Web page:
If butyrate is indeed the key mediator for the protective effect of fiber against colon cancer, then the effects of diet and microbiota on the butyrate levels in the colon, and our ability to manipulate these levels via dietary supplements, will be important for designing effective colon cancer preventive strategies. The levels of fecal butyrate among individuals differ widely (3.5-32.6 mmol/kg), and these inter-individual differences have been explained in part by body-mass index and dietary intake of protein, fiber, and fat[105]; however, there are additional factors that remain to be determined.


The United States Department of Agriculture, Agricultural Research Service, Northern Plains Area, is an equal opportunity/affirmative action employer and all agency services are available without discrimination. Mention of a trademark or proprietary product does not constitute a guarantee or warranty of the product by the United States Department of Agriculture and does not imply its approval to the exclusion of other products that may also be suitable.


P- Reviewers: Arasaradnam RP, Gurkan A, M'Koma AE S- Editor: Wen LL L- Editor: A E- Editor: Wang CH

1.  Jemal A, Siegel R, Xu J, Ward E. Cancer statistics, 2010. CA Cancer J Clin. 2010;60:277-300.  [PubMed]  [DOI]
2.  Chambers WM, Warren BF, Jewell DP, Mortensen NJ. Cancer surveillance in ulcerative colitis. Br J Surg. 2005;92:928-936.  [PubMed]  [DOI]
3.  Kushi LH, Byers T, Doyle C, Bandera EV, McCullough M, McTiernan A, Gansler T, Andrews KS, Thun MJ. American Cancer Society Guidelines on Nutrition and Physical Activity for cancer prevention: reducing the risk of cancer with healthy food choices and physical activity. CA Cancer J Clin. 2006;56:254-281; quiz 313-314.  [PubMed]  [DOI]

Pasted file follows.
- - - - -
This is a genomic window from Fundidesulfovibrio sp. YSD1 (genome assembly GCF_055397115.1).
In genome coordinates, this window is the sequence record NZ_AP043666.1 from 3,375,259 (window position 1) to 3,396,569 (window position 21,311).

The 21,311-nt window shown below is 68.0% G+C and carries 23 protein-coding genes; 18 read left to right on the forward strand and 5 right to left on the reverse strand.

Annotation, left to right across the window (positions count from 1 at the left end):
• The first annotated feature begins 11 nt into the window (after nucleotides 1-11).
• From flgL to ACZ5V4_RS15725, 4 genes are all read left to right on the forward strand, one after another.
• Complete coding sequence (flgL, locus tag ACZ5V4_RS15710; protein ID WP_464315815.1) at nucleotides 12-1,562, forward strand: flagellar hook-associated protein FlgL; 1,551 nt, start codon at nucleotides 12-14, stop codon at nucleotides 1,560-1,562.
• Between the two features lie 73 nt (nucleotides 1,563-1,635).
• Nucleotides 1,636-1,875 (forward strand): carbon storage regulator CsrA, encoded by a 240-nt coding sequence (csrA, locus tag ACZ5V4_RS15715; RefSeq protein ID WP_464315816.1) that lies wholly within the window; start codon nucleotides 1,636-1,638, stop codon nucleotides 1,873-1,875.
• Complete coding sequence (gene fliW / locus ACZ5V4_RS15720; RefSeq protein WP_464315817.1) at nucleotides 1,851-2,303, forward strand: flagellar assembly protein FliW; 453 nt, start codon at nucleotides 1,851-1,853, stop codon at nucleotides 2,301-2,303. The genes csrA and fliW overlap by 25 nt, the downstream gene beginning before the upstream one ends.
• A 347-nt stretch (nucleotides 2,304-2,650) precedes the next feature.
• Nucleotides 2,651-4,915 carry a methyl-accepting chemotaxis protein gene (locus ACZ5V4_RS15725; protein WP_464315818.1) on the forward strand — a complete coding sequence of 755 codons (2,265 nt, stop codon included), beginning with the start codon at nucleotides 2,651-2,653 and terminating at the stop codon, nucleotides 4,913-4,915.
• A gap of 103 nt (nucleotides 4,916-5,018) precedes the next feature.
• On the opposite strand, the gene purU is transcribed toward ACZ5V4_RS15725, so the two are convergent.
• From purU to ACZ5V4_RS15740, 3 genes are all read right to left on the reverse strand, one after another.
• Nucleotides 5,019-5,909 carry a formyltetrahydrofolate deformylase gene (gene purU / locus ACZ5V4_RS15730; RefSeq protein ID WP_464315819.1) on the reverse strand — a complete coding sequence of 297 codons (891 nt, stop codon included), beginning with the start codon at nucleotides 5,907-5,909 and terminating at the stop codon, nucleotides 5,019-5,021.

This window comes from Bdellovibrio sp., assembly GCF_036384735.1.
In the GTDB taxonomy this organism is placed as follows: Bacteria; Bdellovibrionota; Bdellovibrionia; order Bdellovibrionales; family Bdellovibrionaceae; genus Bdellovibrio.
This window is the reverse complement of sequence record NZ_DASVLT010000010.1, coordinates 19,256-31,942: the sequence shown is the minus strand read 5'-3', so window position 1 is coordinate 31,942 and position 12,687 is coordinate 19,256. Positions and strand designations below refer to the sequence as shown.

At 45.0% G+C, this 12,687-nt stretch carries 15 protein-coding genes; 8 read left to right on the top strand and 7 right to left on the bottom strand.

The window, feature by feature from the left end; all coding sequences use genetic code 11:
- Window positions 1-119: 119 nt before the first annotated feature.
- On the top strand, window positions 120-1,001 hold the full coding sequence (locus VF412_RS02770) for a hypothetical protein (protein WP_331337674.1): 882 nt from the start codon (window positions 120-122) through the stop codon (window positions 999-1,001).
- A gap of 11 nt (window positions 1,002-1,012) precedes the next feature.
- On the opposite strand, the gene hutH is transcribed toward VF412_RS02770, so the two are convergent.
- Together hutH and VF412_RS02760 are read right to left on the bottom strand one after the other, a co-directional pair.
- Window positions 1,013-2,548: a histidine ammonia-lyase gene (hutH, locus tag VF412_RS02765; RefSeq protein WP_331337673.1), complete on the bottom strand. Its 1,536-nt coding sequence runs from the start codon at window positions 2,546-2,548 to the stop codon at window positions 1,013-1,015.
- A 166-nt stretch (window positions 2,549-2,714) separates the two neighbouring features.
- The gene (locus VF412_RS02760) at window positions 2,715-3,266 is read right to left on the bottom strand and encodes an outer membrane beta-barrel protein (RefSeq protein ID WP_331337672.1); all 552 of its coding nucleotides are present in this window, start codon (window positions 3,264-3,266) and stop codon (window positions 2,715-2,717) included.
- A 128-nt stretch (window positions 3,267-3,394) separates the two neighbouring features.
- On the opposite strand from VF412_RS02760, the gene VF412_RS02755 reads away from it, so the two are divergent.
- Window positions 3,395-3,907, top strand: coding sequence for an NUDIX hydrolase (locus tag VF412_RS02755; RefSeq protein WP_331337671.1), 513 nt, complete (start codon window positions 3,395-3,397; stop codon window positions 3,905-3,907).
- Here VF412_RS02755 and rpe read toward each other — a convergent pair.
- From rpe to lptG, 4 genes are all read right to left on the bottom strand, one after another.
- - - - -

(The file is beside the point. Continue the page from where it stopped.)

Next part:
4.  Lattimer JM, Haub MD. Effects of dietary fiber and its components on metabolic health. Nutrients. 2010;2:1266-1289.  [PubMed]  [DOI]
5.  Turner ND, Lupton JR. Dietary fiber. Adv Nutr. 2011;2:151-152.  [PubMed]  [DOI]
6.  Kaczmarczyk MM, Miller MJ, Freund GG. The health benefits of dietary fiber: beyond the usual suspects of type 2 diabetes mellitus, cardiovascular disease and colon cancer. Metabolism. 2012;61:1058-1066.  [PubMed]  [DOI]
7.  Peters U, Sinha R, Chatterjee N, Subar AF, Ziegler RG, Kulldorff M, Bresalier R, Weissfeld JL, Flood A, Schatzkin A. Dietary fibre and colorectal adenoma in a colorectal cancer early detection programme. Lancet. 2003;361:1491-1495.  [PubMed]  [DOI]
8.  Nomura AM, Hankin JH, Henderson BE, Wilkens LR, Murphy SP, Pike MC, Le Marchand L, Stram DO, Monroe KR, Kolonel LN. Dietary fiber and colorectal cancer risk: the multiethnic cohort study. Cancer Causes Control. 2007;18:753-764.  [PubMed]  [DOI]
9.  Code of Federal Regulations Title 21. Health claims: fiber-containing grain products, fruits, and vegetables and cancer. 101 76 2010.  Available from:  [PubMed]  [DOI]
10.  Zhu Y, Michelle Luo T, Jobin C, Young HA. Gut microbiota and probiotics in colon tumorigenesis. Cancer Lett. 2011;309:119-127.  [PubMed]  [DOI]
11.  Floch MH. Intestinal microecology in health and wellness. J Clin Gastroenterol. 2011;45 Suppl:S108-S110.  [PubMed]  [DOI]
12.  Papathanasopoulos A, Camilleri M. Dietary fiber supplements: effects in obesity and metabolic syndrome and relationship to gastrointestinal functions. Gastroenterology. 2010;138:65-72.e1-65-72.e2.  [PubMed]  [DOI]
13.  Raninen K, Lappi J, Mykkänen H, Poutanen K. Dietary fiber type reflects physiological functionality: comparison of grain fiber, inulin, and polydextrose. Nutr Rev. 2011;69:9-21.  [PubMed]  [DOI]
14.  Davis CD, Milner JA. Gastrointestinal microflora, food components and colon cancer prevention. J Nutr Biochem. 2009;20:743-752.  [PubMed]  [DOI]
15.  Lupton JR. Microbial degradation products influence colon cancer risk: the butyrate controversy. J Nutr. 2004;134:479-482.  [PubMed]  [DOI]
16.  McBurney MI, Thompson LU. Fermentative characteristics of cereal brans and vegetable fibers. Nutr Cancer. 1990;13:271-280.  [PubMed]  [DOI]